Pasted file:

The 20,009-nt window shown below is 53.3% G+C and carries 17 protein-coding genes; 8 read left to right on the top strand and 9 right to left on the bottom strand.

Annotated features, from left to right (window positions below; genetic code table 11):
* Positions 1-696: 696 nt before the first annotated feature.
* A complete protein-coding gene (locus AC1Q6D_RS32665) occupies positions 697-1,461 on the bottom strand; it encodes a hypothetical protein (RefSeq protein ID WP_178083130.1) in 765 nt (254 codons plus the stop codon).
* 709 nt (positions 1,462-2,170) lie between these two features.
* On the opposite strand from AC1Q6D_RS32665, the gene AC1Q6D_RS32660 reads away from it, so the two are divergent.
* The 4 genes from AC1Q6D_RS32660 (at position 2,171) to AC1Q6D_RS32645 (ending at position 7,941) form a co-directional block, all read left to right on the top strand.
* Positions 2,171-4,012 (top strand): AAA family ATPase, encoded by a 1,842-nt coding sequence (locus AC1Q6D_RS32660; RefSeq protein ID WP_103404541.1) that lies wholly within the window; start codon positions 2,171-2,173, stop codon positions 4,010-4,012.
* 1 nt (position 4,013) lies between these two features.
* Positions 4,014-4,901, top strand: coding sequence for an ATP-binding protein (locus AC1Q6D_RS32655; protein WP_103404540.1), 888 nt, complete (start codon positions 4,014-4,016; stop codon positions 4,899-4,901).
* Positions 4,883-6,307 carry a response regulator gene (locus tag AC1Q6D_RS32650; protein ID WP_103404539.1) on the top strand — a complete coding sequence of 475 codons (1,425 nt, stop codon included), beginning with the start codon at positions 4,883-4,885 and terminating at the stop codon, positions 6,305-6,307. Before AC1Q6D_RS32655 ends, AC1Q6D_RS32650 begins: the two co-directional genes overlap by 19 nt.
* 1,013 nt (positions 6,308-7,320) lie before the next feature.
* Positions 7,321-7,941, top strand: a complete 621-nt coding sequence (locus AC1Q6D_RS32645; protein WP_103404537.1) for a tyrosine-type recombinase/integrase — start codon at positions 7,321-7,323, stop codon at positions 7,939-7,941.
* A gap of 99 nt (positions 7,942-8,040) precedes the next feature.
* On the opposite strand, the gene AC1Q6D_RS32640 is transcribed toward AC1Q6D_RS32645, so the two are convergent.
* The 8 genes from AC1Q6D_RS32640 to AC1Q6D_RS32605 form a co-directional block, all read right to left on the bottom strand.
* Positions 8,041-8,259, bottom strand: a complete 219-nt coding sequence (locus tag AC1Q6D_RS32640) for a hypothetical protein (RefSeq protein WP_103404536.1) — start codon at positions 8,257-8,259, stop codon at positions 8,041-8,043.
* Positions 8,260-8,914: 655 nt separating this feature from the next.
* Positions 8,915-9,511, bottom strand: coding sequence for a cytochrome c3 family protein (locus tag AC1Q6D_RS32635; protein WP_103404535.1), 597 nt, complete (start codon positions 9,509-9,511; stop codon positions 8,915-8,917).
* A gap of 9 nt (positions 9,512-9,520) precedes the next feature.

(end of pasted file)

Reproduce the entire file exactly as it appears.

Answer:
The 20,009-nt window shown below is 53.3% G+C and carries 17 protein-coding genes; 8 read left to right on the top strand and 9 right to left on the bottom strand.

Annotated features, from left to right (window positions below; genetic code table 11):
* Positions 1-696: 696 nt before the first annotated feature.
* A complete protein-coding gene (locus AC1Q6D_RS32665) occupies positions 697-1,461 on the bottom strand; it encodes a hypothetical protein (RefSeq protein ID WP_178083130.1) in 765 nt (254 codons plus the stop codon).
* 709 nt (positions 1,462-2,170) lie between these two features.
* On the opposite strand from AC1Q6D_RS32665, the gene AC1Q6D_RS32660 reads away from it, so the two are divergent.
* The 4 genes from AC1Q6D_RS32660 (at position 2,171) to AC1Q6D_RS32645 (ending at position 7,941) form a co-directional block, all read left to right on the top strand.
* Positions 2,171-4,012 (top strand): AAA family ATPase, encoded by a 1,842-nt coding sequence (locus AC1Q6D_RS32660; RefSeq protein ID WP_103404541.1) that lies wholly within the window; start codon positions 2,171-2,173, stop codon positions 4,010-4,012.
* 1 nt (position 4,013) lies between these two features.
* Positions 4,014-4,901, top strand: coding sequence for an ATP-binding protein (locus AC1Q6D_RS32655; protein WP_103404540.1), 888 nt, complete (start codon positions 4,014-4,016; stop codon positions 4,899-4,901).
* Positions 4,883-6,307 carry a response regulator gene (locus tag AC1Q6D_RS32650; protein ID WP_103404539.1) on the top strand — a complete coding sequence of 475 codons (1,425 nt, stop codon included), beginning with the start codon at positions 4,883-4,885 and terminating at the stop codon, positions 6,305-6,307. Before AC1Q6D_RS32655 ends, AC1Q6D_RS32650 begins: the two co-directional genes overlap by 19 nt.
* 1,013 nt (positions 6,308-7,320) lie before the next feature.
* Positions 7,321-7,941, top strand: a complete 621-nt coding sequence (locus AC1Q6D_RS32645; protein WP_103404537.1) for a tyrosine-type recombinase/integrase — start codon at positions 7,321-7,323, stop codon at positions 7,939-7,941.
* A gap of 99 nt (positions 7,942-8,040) precedes the next feature.
* On the opposite strand, the gene AC1Q6D_RS32640 is transcribed toward AC1Q6D_RS32645, so the two are convergent.
* The 8 genes from AC1Q6D_RS32640 to AC1Q6D_RS32605 form a co-directional block, all read right to left on the bottom strand.
* Positions 8,041-8,259, bottom strand: a complete 219-nt coding sequence (locus tag AC1Q6D_RS32640) for a hypothetical protein (RefSeq protein WP_103404536.1) — start codon at positions 8,257-8,259, stop codon at positions 8,041-8,043.
* Positions 8,260-8,914: 655 nt separating this feature from the next.
* Positions 8,915-9,511, bottom strand: coding sequence for a cytochrome c3 family protein (locus tag AC1Q6D_RS32635; protein WP_103404535.1), 597 nt, complete (start codon positions 9,509-9,511; stop codon positions 8,915-8,917).
* A gap of 9 nt (positions 9,512-9,520) precedes the next feature.